The politics of taking organs

Potts et al question how it is that one can allow people to opt-out if doing so is morally wrong.2 It is not the role of the state to enforce all of our moral obligations—for example, fidelity. If Singer is right, then many of us act wrongly by not giving a significant percentage of our income to Third World aid, but this does not imply that the state—or anyone else—can simply seize our money and redirect it to more worthwhile causes. A liberal state recognises that people have the right to live their own lives, even where what they do is wrong. Ironically, it is the legal moralism apparently endorsed by Potts et al that comes closer to totalitarianism than my own liberal position.

Moreover, in charging that ‘an expansion of government authority over individuals' bodies is incompatible with democratic society’, Potts et al conflate the distinct ideas of democracy and liberalism.2 While I would rather live in a liberal democracy than a totalitarian one, there is nothing inherently contradictory in the latter idea. The nature of both democracy and liberalism is of course contested, but allow me to present a brief caricature that will illustrate the difference.

Democracy simply suggests a state in which the people (demos) rule over all aspects of life. If an overwhelming majority support some particular policy—even the compulsory harvesting of organs from all cadavers, whatever their objections—then implementing such a policy would be democratic. This is the ‘totalitarian democracy’ that has come to be associated with Rousseau's general will by many liberal critics.6 7

Liberalism, in contrast, seeks to limit the power of the state so that each individual enjoys control over his or her own life. In a classic statement of this position, John Stuart Mill insists that the state should only exercise power over individuals in order to prevent harm to others, and never for either their own good or to enforce society's moral norms.8 A liberal might think homosexuality or sex before marriage to be morally wrong, but that this is no reason for the state to interfere by banning such conduct between consenting adults.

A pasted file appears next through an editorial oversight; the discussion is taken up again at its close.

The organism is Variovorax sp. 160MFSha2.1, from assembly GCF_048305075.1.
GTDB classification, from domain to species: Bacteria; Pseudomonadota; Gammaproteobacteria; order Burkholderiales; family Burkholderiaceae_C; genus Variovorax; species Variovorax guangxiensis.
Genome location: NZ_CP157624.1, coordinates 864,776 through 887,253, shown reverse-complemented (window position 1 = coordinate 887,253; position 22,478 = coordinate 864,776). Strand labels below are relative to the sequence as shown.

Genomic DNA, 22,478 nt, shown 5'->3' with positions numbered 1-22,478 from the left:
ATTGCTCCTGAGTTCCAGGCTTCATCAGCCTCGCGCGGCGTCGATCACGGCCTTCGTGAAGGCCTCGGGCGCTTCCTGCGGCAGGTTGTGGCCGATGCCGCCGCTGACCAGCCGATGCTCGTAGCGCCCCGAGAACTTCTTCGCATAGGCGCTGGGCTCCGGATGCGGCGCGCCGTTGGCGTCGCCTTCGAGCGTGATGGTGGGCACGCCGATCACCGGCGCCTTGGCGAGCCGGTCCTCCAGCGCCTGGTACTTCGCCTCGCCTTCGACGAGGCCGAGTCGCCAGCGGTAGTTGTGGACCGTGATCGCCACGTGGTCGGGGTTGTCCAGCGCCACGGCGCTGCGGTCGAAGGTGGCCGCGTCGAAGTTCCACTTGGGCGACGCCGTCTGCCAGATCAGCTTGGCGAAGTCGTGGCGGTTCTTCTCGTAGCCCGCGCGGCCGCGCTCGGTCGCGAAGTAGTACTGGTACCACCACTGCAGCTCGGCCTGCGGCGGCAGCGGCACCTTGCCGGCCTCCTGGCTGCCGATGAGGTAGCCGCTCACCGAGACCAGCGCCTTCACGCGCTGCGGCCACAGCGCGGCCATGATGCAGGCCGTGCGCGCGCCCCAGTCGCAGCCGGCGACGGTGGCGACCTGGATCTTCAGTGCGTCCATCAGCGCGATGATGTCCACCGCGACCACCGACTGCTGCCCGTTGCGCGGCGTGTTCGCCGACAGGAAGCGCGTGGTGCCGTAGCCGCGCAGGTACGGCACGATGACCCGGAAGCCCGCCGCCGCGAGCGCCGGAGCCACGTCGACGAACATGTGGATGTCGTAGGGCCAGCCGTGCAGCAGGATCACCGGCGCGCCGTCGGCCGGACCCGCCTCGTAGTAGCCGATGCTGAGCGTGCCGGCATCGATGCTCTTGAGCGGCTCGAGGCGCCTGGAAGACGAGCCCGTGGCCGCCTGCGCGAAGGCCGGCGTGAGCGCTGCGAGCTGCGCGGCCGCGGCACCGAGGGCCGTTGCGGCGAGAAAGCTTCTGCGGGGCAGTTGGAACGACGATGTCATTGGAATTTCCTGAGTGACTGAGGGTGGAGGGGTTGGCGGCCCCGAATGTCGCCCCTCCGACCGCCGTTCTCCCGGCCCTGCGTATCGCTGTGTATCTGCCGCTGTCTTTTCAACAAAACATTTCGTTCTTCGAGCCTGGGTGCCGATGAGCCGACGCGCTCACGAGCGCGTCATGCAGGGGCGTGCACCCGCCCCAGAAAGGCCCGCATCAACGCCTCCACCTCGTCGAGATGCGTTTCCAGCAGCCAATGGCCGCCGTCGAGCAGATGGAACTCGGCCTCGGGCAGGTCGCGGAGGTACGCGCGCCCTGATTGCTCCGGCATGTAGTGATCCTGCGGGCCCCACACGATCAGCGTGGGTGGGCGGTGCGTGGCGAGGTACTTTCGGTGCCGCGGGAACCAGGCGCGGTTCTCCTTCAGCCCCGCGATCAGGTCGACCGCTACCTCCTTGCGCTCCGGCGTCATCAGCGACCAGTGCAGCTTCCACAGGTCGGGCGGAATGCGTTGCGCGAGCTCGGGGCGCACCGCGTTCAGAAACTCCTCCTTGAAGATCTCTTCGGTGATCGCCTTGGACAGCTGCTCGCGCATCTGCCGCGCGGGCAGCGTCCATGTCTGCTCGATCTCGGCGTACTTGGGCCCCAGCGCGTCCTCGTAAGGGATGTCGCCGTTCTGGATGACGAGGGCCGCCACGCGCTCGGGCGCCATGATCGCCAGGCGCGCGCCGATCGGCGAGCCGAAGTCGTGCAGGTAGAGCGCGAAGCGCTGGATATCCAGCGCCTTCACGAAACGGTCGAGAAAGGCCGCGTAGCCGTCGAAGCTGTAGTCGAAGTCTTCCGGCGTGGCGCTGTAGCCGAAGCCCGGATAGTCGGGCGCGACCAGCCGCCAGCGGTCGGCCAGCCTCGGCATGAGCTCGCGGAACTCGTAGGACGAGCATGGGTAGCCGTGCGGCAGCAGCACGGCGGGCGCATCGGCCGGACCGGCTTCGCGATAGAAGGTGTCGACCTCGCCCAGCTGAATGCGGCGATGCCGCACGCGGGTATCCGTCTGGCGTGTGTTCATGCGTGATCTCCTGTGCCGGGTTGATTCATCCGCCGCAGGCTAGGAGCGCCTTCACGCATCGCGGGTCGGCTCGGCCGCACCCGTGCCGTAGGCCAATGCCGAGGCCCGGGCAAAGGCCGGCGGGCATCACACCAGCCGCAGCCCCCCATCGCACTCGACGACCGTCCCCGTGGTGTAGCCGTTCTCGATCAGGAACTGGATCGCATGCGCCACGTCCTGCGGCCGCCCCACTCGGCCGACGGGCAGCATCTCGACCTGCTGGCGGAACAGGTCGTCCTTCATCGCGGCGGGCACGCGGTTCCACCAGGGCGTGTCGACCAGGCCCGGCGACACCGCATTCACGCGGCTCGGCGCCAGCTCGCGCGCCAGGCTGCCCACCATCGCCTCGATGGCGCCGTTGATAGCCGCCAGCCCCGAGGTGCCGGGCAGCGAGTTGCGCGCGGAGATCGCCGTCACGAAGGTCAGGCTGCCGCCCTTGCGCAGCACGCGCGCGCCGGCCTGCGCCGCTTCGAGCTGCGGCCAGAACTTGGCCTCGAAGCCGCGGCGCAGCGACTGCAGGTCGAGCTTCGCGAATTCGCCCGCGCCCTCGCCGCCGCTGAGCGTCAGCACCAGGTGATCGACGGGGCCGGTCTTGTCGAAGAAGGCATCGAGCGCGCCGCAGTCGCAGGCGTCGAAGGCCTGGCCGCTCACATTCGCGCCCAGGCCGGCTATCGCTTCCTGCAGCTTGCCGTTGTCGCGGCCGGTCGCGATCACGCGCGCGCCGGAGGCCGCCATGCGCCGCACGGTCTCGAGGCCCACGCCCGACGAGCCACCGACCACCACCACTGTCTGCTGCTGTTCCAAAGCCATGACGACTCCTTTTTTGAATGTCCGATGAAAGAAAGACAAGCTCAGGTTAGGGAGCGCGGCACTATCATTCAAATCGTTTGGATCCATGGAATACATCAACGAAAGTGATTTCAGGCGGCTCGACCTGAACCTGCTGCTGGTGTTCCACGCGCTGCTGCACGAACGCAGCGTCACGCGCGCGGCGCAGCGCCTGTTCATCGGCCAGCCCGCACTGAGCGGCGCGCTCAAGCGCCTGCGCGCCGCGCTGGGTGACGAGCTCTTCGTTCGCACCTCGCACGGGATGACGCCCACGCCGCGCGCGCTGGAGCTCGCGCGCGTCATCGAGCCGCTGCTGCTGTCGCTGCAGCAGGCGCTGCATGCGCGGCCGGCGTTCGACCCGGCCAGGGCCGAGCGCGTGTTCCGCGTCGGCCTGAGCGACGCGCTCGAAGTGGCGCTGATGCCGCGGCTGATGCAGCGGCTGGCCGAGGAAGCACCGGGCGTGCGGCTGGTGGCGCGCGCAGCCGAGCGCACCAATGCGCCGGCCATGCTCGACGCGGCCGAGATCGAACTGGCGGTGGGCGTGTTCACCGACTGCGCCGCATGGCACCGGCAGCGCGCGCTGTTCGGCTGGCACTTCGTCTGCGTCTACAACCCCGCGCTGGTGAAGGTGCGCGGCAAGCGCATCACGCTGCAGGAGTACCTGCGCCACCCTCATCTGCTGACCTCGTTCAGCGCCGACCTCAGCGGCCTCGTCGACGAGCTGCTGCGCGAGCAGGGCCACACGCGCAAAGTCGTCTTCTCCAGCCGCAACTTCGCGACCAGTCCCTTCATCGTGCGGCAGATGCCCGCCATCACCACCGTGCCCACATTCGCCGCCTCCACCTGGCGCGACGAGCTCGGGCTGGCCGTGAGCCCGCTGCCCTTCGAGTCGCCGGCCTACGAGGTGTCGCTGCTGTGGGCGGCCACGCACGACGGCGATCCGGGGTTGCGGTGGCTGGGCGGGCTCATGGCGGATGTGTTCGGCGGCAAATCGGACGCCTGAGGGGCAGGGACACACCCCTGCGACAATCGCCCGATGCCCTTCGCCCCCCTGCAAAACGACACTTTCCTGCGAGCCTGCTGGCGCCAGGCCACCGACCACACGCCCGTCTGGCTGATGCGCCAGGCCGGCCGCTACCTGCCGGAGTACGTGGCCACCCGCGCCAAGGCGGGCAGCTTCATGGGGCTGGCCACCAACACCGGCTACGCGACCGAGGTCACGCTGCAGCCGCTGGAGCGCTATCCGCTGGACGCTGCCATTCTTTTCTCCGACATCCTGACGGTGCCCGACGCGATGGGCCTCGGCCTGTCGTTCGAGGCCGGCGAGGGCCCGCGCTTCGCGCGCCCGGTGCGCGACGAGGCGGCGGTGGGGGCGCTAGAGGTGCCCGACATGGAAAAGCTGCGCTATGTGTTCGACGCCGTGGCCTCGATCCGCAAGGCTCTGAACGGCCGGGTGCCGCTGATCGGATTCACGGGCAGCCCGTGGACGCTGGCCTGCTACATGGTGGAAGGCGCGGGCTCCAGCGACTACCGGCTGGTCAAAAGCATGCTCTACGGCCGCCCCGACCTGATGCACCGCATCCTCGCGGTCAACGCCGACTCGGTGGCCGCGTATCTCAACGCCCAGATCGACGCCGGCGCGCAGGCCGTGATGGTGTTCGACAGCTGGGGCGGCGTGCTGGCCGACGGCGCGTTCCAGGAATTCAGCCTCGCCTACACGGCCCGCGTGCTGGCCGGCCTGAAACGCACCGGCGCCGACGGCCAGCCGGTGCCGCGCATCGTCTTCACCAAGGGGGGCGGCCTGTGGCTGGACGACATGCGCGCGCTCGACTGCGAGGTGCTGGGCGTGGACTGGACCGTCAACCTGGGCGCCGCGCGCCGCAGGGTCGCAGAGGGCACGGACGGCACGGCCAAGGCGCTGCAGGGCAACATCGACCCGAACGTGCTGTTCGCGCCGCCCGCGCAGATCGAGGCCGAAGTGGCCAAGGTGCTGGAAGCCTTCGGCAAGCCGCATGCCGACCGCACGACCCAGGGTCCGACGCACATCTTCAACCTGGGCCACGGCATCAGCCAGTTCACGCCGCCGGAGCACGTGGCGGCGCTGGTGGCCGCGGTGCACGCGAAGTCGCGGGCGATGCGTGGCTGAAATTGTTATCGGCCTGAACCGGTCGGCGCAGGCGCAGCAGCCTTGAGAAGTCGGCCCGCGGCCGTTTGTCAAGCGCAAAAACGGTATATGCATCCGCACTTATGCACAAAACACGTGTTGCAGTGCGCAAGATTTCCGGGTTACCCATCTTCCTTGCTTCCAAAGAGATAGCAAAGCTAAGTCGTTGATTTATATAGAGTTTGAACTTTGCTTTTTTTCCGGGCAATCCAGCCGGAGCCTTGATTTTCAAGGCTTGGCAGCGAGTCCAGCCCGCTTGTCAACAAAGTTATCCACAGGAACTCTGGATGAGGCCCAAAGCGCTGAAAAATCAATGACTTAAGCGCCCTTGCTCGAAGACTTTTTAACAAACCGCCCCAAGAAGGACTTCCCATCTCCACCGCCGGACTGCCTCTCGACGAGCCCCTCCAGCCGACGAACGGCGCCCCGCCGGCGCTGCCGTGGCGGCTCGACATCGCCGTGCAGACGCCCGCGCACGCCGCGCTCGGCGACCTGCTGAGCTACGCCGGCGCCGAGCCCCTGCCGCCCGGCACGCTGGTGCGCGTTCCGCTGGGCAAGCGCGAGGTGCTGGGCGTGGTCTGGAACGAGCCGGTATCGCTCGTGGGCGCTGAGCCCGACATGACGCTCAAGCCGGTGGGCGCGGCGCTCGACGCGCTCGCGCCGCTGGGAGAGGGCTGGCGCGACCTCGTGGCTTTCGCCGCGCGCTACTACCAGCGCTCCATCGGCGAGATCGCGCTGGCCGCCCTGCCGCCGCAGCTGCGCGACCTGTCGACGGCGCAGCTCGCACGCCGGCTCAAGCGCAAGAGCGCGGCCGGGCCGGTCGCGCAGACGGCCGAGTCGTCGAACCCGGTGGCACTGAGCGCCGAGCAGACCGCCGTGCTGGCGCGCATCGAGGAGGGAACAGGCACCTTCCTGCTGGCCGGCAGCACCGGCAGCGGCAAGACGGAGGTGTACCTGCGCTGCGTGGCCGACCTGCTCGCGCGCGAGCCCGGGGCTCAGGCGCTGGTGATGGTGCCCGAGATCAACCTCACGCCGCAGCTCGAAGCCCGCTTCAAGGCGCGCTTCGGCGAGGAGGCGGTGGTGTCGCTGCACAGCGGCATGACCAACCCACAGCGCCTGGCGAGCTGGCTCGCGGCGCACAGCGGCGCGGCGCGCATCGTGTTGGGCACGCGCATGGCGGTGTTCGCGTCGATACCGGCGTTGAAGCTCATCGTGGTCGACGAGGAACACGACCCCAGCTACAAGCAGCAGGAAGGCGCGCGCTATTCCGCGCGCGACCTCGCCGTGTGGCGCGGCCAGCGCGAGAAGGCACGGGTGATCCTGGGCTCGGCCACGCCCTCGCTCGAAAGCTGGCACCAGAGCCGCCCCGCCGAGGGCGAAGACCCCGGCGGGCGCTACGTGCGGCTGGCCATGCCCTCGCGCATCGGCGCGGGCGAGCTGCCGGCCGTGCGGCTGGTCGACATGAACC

With this contrast in mind, I shall now argue that my position—far from being totalitarian—is both liberal and democratic. First, though I have argued that most individuals are under a moral duty to donate their organs, I do not assume that it is the state's business to enforce this. If individuals choose to opt-out, then that is their right, even if they act morally wrongly in doing so. There is a distinction between what morality demands of individuals (which requires most to donate) and what law it is legitimate for the state to adopt (an opt-out policy which allows individuals to act wrongly).

Moreover, my position is democratic, not because of its content, but because of the way it is held. It would be undemocratic were I to insist that the UK ought to adopt an opt-out policy because I have privileged access to moral truth. In a democratic state, the laws must reflect the will of the people (through their elected representatives). This does not mean, however, that people are prohibited from arguing any opinion until it has been established as the will of the majority, or then it would be impossible to have a debate before the vote. Rather, all should be free to advocate for the truth as they see it and to attempt to persuade their fellow citizens. In this debate, the opinion of a philosopher is no better than that of any other citizen.9 10

I defend an opt-out policy in this spirit. I think that it is the most justifiable policy for the state to adopt, because it serves the morally urgent end of increasing the supply of donors organs, without infringing on individual freedom, since all have the right to opt-out on any grounds that they wish. I hope that I can persuade my fellow citizens of its merits, for I recognise that it would only be legitimate to adopt such a policy with popular support. This is the sign of a democrat; not one who would force moral truth on the people whatever their views.


As a democrat, I would not wish to impose an opt-out system on a resistant public. Such a move may only promote a counter-productive backlash anyway. Given that the topic has recently been debated, however, I would add my voice to those calling for the introduction of an opt-out system. I think we need not be so preoccupied with whether or not it is reasonable to presume consent, given that there are powerful moral reasons for most people to donate their organs. As liberals, we ought to respect the wishes of those who refuse their consent, but the moral course of action should be the default, unless people explicitly refuse to donate.


I thank Chris Brooke, Robert Jubb and Benjamin Morison for pertinent discussion and suggestions.



  • Funding This piece, like the original article, was written while in the employ of the Faculty of Philosophy, University of Oxford.

  • Competing interests None.

  • Provenance and peer review Not commissioned; not externally peer reviewed.